We have more access than ever to information about the human genome. Why haven't reached the point of precision medicine for cancer yet?
Could physicians personalize cancer therapies the same way Netflix personalizes your movie recommendations with a matrix factorization algorithm? Just as tools from computer science can be adapted to both movie recommendations and cancer, the future generation of computational scientists will adopt prediction tools from an array of fields for precision medicine.
Across 600 cities worldwide, thousands of scientists took to the streets on Saturday along with students and research advocates in this past weekend's March for Science.
And it wasn't just the science community who marched: "I think it's been made clear by the government that they want to make a lot of cutting of science funding. Cancer research saved my life five years ago," said Pam Haddad, a social worker from Pennsylvania. "It's important to show solidarity. If one person shows up, no one pays attention. But if we all come, they can't ignore us."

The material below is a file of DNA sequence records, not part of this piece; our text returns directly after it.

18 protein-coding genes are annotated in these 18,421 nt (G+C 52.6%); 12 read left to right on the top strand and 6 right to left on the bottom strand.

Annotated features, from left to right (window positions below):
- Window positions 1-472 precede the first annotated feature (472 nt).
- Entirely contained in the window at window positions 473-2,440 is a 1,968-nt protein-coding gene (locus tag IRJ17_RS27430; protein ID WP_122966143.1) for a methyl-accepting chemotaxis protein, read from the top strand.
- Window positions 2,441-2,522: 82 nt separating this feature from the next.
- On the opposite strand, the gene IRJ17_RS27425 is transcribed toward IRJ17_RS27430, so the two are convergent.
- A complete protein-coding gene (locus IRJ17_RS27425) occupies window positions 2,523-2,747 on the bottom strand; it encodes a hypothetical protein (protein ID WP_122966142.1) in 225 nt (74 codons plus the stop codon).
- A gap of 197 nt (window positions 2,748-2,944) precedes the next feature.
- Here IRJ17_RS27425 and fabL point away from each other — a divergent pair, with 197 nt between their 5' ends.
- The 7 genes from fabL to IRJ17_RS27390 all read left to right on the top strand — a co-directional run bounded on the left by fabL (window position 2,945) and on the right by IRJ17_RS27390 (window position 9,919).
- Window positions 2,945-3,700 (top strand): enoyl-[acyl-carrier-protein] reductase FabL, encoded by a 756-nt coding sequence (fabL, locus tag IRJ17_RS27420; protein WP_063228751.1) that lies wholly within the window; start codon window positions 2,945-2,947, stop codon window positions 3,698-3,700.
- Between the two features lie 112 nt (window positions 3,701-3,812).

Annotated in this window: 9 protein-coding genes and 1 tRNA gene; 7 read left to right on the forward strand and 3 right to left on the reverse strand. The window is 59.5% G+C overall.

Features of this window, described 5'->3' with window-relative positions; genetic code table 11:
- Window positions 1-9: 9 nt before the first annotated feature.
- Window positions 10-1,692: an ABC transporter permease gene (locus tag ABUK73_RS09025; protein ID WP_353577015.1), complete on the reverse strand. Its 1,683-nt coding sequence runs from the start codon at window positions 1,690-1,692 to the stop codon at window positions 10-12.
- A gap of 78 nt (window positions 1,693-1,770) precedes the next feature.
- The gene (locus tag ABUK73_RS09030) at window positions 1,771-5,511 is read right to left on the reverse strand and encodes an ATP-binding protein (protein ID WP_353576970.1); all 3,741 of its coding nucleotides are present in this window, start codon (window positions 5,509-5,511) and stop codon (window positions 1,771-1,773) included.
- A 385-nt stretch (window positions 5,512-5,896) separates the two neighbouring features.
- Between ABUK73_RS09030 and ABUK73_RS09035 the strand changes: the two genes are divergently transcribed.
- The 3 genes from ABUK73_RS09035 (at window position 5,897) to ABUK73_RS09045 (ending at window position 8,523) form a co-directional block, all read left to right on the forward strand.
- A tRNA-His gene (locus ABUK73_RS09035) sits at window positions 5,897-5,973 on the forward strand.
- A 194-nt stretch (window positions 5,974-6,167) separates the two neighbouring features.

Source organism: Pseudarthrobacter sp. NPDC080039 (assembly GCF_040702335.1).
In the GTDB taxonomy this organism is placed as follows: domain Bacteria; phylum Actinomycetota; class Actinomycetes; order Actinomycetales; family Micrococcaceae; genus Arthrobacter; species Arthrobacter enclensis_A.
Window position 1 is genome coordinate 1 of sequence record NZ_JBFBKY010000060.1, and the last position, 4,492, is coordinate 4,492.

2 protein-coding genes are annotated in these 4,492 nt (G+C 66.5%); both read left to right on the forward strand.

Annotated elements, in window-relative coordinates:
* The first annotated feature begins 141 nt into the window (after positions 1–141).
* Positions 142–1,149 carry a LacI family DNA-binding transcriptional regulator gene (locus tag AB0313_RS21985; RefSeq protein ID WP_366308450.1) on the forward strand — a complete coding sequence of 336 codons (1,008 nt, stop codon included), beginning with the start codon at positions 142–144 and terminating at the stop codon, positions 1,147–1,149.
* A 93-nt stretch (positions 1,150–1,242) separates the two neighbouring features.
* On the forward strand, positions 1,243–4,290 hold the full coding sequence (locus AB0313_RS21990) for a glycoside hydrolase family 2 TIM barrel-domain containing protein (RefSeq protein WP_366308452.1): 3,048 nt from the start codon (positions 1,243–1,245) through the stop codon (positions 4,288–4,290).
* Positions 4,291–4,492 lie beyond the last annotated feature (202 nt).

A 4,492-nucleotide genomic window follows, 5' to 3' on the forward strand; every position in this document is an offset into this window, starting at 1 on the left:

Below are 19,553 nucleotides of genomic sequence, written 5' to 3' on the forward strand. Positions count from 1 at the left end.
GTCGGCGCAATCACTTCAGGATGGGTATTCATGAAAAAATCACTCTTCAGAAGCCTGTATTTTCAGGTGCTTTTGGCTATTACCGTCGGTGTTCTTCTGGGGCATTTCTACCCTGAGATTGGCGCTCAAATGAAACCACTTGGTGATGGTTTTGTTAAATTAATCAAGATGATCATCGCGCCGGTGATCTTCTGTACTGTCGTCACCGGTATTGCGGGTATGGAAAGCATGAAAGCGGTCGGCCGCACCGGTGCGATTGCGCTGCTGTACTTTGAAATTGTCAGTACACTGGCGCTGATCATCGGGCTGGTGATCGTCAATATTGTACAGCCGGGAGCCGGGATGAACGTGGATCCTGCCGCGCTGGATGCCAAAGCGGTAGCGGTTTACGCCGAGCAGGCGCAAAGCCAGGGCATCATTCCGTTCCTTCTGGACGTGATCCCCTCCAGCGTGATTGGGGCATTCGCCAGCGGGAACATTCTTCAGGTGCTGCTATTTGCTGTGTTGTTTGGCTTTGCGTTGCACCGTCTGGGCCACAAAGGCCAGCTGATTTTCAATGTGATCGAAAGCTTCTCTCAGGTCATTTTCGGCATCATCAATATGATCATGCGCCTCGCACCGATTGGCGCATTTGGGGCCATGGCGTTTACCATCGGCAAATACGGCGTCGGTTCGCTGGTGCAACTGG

A new study confirms that tumor size changes the body's immune response—smaller tumors mean less immune change is needed to make a clinical difference.
Researchers have found a new way to predict which patients will have an immune response to treatment, however small, and hope it’ll give clinicians a way to strike while the iron is hot with combination therapies that might improve outcomes. Stat got a few questions in with microbiologist John Wherry of the University of Pennsylvania, one of the authors of the recently published abstract.
Sometimes we make things too complicated. Physicians just want to be paid well for the work they do.
In a recent survey...
What does it all mean? We have a long way to go in the move to value-based care. Check out more at the always insightful MACRA Monday feature.